SHRM: Economic Uncertainty Still a Worry for 2005

January 6, 2005 ( - As corporate executives ponder the year ahead, they recognize a number of challenges in their path in 2005 including spiraling health coverage expenses and continuing economic uncertainty.

But, according to a survey by the Society for Human Resource Management (SHRM), the HR executives are also concerned about employee retention and beefing up productivity.

“Companies continue to struggle with critical issues, such as health care costs and retention,” said Susan Meisinger, SHRM president and CEO, in a SHRM news release. “However, executives have begun to realize that effective HR strategy can help their organization keep costs down, improve retention and productivity measures, and, most importantly, help the organization achieve business goals.”

Survey respondents rated the rise in health care costs as their chief concern, with 57% reporting health care cost escalation as a top trend affecting policies that impact employees. Nearly 40% said employee retention, economic uncertainty and the need to increase productivity will be the primary forces of change affecting workers in 2005.

Other 2005 trends of note:

  • the need to build employee morale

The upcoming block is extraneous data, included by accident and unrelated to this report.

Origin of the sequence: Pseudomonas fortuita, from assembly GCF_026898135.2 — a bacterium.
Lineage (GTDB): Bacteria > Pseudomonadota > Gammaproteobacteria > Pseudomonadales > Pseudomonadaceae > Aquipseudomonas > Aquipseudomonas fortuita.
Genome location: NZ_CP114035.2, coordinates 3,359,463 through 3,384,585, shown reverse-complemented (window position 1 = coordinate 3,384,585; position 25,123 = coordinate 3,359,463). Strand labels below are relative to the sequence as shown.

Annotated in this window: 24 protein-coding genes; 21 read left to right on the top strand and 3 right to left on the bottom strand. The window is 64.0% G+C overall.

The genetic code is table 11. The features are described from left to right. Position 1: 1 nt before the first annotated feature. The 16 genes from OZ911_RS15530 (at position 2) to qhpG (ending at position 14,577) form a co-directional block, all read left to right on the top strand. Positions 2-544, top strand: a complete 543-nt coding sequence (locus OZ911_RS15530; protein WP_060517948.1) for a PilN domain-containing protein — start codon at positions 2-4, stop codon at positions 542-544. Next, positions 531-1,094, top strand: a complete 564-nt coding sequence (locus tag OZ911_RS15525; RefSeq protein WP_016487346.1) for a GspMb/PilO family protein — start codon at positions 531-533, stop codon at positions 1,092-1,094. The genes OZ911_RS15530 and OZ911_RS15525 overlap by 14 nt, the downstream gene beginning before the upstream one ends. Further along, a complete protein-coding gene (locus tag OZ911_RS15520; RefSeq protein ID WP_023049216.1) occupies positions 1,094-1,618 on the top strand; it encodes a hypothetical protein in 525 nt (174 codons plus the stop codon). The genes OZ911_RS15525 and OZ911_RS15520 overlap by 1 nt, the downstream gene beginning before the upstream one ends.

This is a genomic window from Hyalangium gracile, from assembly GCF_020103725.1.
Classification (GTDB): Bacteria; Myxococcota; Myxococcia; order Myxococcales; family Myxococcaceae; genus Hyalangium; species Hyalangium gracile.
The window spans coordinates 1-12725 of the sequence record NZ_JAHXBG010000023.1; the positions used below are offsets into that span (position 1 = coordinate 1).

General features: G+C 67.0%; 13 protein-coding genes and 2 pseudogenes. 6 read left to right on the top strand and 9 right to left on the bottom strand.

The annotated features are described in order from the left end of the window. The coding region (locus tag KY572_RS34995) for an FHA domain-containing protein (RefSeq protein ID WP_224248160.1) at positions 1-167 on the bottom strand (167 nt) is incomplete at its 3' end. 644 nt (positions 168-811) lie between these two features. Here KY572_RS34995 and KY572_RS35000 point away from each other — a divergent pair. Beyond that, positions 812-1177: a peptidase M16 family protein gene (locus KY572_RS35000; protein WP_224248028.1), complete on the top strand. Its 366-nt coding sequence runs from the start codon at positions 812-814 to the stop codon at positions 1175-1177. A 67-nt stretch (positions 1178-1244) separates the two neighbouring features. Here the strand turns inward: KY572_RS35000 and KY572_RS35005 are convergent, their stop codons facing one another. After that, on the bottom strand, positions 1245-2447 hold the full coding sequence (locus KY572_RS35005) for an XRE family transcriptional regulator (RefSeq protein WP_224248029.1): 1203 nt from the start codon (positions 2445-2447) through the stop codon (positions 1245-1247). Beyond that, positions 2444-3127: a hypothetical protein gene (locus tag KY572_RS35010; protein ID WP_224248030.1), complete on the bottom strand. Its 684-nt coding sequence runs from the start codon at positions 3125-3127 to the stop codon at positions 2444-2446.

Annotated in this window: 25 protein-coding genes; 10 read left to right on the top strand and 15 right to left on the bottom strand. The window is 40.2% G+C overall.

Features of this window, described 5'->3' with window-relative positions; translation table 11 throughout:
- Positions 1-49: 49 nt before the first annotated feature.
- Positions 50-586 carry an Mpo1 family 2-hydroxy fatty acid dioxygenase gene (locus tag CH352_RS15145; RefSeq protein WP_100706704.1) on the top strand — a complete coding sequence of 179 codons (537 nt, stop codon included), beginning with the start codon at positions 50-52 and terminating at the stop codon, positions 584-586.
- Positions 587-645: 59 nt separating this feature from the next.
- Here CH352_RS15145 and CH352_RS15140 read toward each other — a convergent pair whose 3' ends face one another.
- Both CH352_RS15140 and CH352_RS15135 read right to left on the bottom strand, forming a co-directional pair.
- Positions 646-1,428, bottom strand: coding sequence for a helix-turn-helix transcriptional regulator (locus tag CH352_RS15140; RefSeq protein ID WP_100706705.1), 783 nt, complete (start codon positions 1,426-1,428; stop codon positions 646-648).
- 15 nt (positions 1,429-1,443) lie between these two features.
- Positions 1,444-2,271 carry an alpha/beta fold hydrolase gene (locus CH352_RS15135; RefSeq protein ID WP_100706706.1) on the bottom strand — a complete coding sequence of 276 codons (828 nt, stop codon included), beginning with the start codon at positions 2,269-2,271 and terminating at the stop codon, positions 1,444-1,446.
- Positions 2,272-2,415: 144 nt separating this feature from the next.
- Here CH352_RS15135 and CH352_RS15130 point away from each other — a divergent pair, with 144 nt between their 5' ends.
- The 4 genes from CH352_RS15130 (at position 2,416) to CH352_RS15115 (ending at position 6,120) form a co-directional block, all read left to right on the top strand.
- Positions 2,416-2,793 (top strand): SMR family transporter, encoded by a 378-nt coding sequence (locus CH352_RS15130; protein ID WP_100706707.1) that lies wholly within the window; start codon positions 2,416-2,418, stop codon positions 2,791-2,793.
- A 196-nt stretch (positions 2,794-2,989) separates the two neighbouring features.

• employee recruitment
  • aligning compensation with corporate values
  • a growing complexity of legal compliance
  • demand for flexible work arrangements
  • the exportation of US jobs.

Other findings from the survey show that management views HR as an essential contributor to business strategy and success. In fact, seven in 10 (71%) say successful delivery of HR is very important to overall company success.

Some 80% of survey respondents completely or somewhat agree that the role of HR can help organizations control costs and increase retention. Seventy-seven percent agree HR can help increase productivity, 69% agree that HR can identify future business leaders, and 64% agree that HR can act as a trusted advisor and key player in helping organizations achieve their business goals.

The survey covered 168 non-human resource executives, 107 non-HR senior managers, and 310 HR executives.